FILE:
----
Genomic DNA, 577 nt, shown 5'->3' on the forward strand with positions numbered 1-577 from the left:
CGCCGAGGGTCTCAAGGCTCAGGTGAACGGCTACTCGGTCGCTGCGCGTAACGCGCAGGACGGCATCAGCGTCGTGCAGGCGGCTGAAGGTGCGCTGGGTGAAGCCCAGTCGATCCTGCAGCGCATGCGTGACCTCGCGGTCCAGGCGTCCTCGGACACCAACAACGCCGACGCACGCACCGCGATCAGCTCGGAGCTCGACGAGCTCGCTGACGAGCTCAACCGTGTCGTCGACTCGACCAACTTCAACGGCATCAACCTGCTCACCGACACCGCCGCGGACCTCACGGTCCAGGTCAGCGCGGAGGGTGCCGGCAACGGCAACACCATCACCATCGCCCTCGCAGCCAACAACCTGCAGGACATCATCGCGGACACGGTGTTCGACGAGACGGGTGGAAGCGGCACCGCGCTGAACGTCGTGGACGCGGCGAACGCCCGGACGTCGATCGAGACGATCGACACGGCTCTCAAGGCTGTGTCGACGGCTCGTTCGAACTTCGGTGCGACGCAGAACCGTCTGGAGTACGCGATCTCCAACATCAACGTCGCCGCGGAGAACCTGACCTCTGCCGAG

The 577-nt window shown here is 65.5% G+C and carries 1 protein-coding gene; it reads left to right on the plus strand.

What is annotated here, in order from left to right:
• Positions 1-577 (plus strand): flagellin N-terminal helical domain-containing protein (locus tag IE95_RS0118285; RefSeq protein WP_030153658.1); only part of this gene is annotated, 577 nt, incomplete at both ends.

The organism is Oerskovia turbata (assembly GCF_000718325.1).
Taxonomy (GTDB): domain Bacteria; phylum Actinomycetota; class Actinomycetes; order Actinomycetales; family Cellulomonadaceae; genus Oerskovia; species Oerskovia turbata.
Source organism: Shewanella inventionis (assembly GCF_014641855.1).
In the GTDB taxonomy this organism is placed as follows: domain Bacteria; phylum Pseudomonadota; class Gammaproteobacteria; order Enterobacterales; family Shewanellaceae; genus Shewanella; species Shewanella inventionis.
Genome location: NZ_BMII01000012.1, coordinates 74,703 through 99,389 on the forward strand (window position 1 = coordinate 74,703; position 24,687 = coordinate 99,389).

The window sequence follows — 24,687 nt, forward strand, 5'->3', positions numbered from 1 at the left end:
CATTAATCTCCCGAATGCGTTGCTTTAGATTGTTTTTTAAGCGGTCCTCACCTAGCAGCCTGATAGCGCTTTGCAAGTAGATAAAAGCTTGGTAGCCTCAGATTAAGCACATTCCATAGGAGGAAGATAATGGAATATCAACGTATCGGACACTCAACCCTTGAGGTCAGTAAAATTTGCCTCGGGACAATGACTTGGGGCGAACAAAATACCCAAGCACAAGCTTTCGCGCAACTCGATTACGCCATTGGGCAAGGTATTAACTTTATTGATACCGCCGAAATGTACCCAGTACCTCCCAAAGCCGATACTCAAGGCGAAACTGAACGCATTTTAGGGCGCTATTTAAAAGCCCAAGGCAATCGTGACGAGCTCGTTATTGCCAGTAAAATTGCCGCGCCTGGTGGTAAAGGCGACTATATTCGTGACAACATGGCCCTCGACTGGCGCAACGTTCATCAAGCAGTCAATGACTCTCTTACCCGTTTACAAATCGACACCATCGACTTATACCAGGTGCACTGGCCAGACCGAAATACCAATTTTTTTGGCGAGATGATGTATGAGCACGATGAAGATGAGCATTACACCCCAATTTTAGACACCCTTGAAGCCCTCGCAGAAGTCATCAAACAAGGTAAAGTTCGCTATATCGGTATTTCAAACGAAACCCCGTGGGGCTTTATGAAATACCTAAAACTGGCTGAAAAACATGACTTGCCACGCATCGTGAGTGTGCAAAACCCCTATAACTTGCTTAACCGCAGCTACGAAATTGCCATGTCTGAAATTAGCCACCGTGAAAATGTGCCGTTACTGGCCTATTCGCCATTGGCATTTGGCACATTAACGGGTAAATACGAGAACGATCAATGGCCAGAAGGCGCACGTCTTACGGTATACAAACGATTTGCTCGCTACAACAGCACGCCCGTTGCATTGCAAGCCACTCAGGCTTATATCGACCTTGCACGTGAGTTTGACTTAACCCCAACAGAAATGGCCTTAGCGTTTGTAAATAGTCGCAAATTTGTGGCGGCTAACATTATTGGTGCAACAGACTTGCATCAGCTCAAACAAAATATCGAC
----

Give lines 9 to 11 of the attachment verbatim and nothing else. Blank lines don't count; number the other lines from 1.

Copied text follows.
In the GTDB taxonomy this organism is placed as follows: domain Bacteria; phylum Pseudomonadota; class Gammaproteobacteria; order Enterobacterales; family Shewanellaceae; genus Shewanella; species Shewanella inventionis.
Genome location: NZ_BMII01000012.1, coordinates 74,703 through 99,389 on the forward strand (window position 1 = coordinate 74,703; position 24,687 = coordinate 99,389).

The window sequence follows — 24,687 nt, forward strand, 5'->3', positions numbered from 1 at the left end: